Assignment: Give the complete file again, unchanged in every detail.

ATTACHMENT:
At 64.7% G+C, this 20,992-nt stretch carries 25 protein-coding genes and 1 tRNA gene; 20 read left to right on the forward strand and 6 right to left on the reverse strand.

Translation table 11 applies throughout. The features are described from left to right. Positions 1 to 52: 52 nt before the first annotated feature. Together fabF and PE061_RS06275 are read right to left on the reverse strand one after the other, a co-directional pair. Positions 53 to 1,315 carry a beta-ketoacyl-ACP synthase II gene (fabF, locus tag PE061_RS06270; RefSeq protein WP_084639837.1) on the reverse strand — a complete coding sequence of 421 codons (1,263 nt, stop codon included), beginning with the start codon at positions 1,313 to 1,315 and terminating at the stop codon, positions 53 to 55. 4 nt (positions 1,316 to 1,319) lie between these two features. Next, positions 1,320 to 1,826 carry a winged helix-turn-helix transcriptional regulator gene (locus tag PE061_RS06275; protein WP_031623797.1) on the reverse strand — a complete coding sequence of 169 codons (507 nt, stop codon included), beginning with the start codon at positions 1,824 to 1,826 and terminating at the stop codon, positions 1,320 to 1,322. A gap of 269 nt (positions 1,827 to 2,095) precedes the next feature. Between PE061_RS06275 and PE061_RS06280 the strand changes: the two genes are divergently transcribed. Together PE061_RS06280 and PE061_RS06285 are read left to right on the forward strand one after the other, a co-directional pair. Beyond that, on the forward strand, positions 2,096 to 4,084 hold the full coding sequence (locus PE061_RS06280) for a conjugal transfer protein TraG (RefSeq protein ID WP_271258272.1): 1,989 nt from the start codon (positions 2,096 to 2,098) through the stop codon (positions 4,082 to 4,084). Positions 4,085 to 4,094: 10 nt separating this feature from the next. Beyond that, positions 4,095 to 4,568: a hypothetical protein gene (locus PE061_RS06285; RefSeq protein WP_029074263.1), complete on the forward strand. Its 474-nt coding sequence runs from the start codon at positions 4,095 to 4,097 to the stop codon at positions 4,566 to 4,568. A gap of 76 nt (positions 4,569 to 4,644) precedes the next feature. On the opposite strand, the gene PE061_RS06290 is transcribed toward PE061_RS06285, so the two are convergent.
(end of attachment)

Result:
At 64.7% G+C, this 20,992-nt stretch carries 25 protein-coding genes and 1 tRNA gene; 20 read left to right on the forward strand and 6 right to left on the reverse strand.

Translation table 11 applies throughout. The features are described from left to right. Positions 1 to 52: 52 nt before the first annotated feature. Together fabF and PE061_RS06275 are read right to left on the reverse strand one after the other, a co-directional pair. Positions 53 to 1,315 carry a beta-ketoacyl-ACP synthase II gene (fabF, locus tag PE061_RS06270; RefSeq protein WP_084639837.1) on the reverse strand — a complete coding sequence of 421 codons (1,263 nt, stop codon included), beginning with the start codon at positions 1,313 to 1,315 and terminating at the stop codon, positions 53 to 55. 4 nt (positions 1,316 to 1,319) lie between these two features. Next, positions 1,320 to 1,826 carry a winged helix-turn-helix transcriptional regulator gene (locus tag PE061_RS06275; protein WP_031623797.1) on the reverse strand — a complete coding sequence of 169 codons (507 nt, stop codon included), beginning with the start codon at positions 1,824 to 1,826 and terminating at the stop codon, positions 1,320 to 1,322. A gap of 269 nt (positions 1,827 to 2,095) precedes the next feature. Between PE061_RS06275 and PE061_RS06280 the strand changes: the two genes are divergently transcribed. Together PE061_RS06280 and PE061_RS06285 are read left to right on the forward strand one after the other, a co-directional pair. Beyond that, on the forward strand, positions 2,096 to 4,084 hold the full coding sequence (locus PE061_RS06280) for a conjugal transfer protein TraG (RefSeq protein ID WP_271258272.1): 1,989 nt from the start codon (positions 2,096 to 2,098) through the stop codon (positions 4,082 to 4,084). Positions 4,085 to 4,094: 10 nt separating this feature from the next. Beyond that, positions 4,095 to 4,568: a hypothetical protein gene (locus PE061_RS06285; RefSeq protein WP_029074263.1), complete on the forward strand. Its 474-nt coding sequence runs from the start codon at positions 4,095 to 4,097 to the stop codon at positions 4,566 to 4,568. A gap of 76 nt (positions 4,569 to 4,644) precedes the next feature. On the opposite strand, the gene PE061_RS06290 is transcribed toward PE061_RS06285, so the two are convergent.